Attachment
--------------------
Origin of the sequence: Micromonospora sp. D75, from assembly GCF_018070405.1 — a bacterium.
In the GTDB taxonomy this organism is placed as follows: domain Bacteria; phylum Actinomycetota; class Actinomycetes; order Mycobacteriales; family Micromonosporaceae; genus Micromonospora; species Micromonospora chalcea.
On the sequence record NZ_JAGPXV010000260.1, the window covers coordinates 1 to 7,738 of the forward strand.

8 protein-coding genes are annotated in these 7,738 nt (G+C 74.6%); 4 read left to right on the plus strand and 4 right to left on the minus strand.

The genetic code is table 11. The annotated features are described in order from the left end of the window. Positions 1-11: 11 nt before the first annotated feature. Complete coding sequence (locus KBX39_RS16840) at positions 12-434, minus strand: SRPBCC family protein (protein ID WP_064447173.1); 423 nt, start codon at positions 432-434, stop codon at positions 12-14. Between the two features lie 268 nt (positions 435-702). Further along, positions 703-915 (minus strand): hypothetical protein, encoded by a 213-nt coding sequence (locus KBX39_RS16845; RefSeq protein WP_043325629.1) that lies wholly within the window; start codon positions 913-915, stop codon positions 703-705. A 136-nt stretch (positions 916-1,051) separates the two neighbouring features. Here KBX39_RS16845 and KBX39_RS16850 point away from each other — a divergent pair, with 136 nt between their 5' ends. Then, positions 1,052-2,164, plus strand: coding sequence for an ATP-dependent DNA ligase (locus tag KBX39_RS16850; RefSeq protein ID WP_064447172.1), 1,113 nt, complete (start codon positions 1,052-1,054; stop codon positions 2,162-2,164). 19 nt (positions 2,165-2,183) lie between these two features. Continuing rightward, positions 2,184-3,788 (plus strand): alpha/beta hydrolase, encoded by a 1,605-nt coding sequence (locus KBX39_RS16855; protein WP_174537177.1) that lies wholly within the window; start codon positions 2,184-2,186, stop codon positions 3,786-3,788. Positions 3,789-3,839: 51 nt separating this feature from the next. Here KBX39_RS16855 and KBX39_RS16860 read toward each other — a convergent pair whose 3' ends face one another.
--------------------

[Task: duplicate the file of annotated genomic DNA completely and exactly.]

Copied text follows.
Origin of the sequence: Micromonospora sp. D75, from assembly GCF_018070405.1 — a bacterium.
In the GTDB taxonomy this organism is placed as follows: domain Bacteria; phylum Actinomycetota; class Actinomycetes; order Mycobacteriales; family Micromonosporaceae; genus Micromonospora; species Micromonospora chalcea.
On the sequence record NZ_JAGPXV010000260.1, the window covers coordinates 1 to 7,738 of the forward strand.

8 protein-coding genes are annotated in these 7,738 nt (G+C 74.6%); 4 read left to right on the plus strand and 4 right to left on the minus strand.

The genetic code is table 11. The annotated features are described in order from the left end of the window. Positions 1-11: 11 nt before the first annotated feature. Complete coding sequence (locus KBX39_RS16840) at positions 12-434, minus strand: SRPBCC family protein (protein ID WP_064447173.1); 423 nt, start codon at positions 432-434, stop codon at positions 12-14. Between the two features lie 268 nt (positions 435-702). Further along, positions 703-915 (minus strand): hypothetical protein, encoded by a 213-nt coding sequence (locus KBX39_RS16845; RefSeq protein WP_043325629.1) that lies wholly within the window; start codon positions 913-915, stop codon positions 703-705. A 136-nt stretch (positions 916-1,051) separates the two neighbouring features. Here KBX39_RS16845 and KBX39_RS16850 point away from each other — a divergent pair, with 136 nt between their 5' ends. Then, positions 1,052-2,164, plus strand: coding sequence for an ATP-dependent DNA ligase (locus tag KBX39_RS16850; RefSeq protein ID WP_064447172.1), 1,113 nt, complete (start codon positions 1,052-1,054; stop codon positions 2,162-2,164). 19 nt (positions 2,165-2,183) lie between these two features. Continuing rightward, positions 2,184-3,788 (plus strand): alpha/beta hydrolase, encoded by a 1,605-nt coding sequence (locus KBX39_RS16855; protein WP_174537177.1) that lies wholly within the window; start codon positions 2,184-2,186, stop codon positions 3,786-3,788. Positions 3,789-3,839: 51 nt separating this feature from the next. Here KBX39_RS16855 and KBX39_RS16860 read toward each other — a convergent pair whose 3' ends face one another.